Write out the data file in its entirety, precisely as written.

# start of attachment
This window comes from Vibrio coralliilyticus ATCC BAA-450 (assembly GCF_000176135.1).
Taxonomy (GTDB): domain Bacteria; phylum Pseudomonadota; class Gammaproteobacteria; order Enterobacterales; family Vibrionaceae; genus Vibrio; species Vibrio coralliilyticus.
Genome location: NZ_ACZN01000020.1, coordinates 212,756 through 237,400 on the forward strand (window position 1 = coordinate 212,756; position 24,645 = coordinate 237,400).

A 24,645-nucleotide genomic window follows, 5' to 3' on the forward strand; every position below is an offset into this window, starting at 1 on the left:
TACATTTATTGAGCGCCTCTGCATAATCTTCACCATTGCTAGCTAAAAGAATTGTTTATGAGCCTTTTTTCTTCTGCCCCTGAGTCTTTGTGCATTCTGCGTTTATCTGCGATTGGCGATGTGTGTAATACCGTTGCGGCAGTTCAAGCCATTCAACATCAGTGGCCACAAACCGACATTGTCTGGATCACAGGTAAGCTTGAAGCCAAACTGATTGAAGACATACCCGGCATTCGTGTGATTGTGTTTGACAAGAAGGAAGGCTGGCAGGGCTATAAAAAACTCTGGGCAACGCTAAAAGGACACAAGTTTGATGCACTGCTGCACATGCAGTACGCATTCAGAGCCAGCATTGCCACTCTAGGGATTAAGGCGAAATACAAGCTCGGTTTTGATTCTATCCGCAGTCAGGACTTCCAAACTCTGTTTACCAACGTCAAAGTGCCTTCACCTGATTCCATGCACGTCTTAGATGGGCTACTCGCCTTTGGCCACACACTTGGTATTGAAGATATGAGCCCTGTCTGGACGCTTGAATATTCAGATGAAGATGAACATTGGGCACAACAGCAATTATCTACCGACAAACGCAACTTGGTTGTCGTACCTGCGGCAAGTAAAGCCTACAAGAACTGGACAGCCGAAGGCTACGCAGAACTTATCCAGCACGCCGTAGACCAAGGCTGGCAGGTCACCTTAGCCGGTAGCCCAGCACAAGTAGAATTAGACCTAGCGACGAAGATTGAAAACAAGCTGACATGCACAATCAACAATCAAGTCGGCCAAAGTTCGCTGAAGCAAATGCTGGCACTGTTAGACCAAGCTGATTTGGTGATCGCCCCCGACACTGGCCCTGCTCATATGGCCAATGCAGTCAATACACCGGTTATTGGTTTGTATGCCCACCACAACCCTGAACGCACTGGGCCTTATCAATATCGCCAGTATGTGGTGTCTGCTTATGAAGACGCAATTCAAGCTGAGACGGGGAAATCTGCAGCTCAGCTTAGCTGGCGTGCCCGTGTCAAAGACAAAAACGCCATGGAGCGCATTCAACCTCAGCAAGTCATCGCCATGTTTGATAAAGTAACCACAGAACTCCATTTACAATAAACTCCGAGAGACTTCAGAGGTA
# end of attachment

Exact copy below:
This window comes from Vibrio coralliilyticus ATCC BAA-450 (assembly GCF_000176135.1).
Taxonomy (GTDB): domain Bacteria; phylum Pseudomonadota; class Gammaproteobacteria; order Enterobacterales; family Vibrionaceae; genus Vibrio; species Vibrio coralliilyticus.
Genome location: NZ_ACZN01000020.1, coordinates 212,756 through 237,400 on the forward strand (window position 1 = coordinate 212,756; position 24,645 = coordinate 237,400).

A 24,645-nucleotide genomic window follows, 5' to 3' on the forward strand; every position below is an offset into this window, starting at 1 on the left:
TACATTTATTGAGCGCCTCTGCATAATCTTCACCATTGCTAGCTAAAAGAATTGTTTATGAGCCTTTTTTCTTCTGCCCCTGAGTCTTTGTGCATTCTGCGTTTATCTGCGATTGGCGATGTGTGTAATACCGTTGCGGCAGTTCAAGCCATTCAACATCAGTGGCCACAAACCGACATTGTCTGGATCACAGGTAAGCTTGAAGCCAAACTGATTGAAGACATACCCGGCATTCGTGTGATTGTGTTTGACAAGAAGGAAGGCTGGCAGGGCTATAAAAAACTCTGGGCAACGCTAAAAGGACACAAGTTTGATGCACTGCTGCACATGCAGTACGCATTCAGAGCCAGCATTGCCACTCTAGGGATTAAGGCGAAATACAAGCTCGGTTTTGATTCTATCCGCAGTCAGGACTTCCAAACTCTGTTTACCAACGTCAAAGTGCCTTCACCTGATTCCATGCACGTCTTAGATGGGCTACTCGCCTTTGGCCACACACTTGGTATTGAAGATATGAGCCCTGTCTGGACGCTTGAATATTCAGATGAAGATGAACATTGGGCACAACAGCAATTATCTACCGACAAACGCAACTTGGTTGTCGTACCTGCGGCAAGTAAAGCCTACAAGAACTGGACAGCCGAAGGCTACGCAGAACTTATCCAGCACGCCGTAGACCAAGGCTGGCAGGTCACCTTAGCCGGTAGCCCAGCACAAGTAGAATTAGACCTAGCGACGAAGATTGAAAACAAGCTGACATGCACAATCAACAATCAAGTCGGCCAAAGTTCGCTGAAGCAAATGCTGGCACTGTTAGACCAAGCTGATTTGGTGATCGCCCCCGACACTGGCCCTGCTCATATGGCCAATGCAGTCAATACACCGGTTATTGGTTTGTATGCCCACCACAACCCTGAACGCACTGGGCCTTATCAATATCGCCAGTATGTGGTGTCTGCTTATGAAGACGCAATTCAAGCTGAGACGGGGAAATCTGCAGCTCAGCTTAGCTGGCGTGCCCGTGTCAAAGACAAAAACGCCATGGAGCGCATTCAACCTCAGCAAGTCATCGCCATGTTTGATAAAGTAACCACAGAACTCCATTTACAATAAACTCCGAGAGACTTCAGAGGTA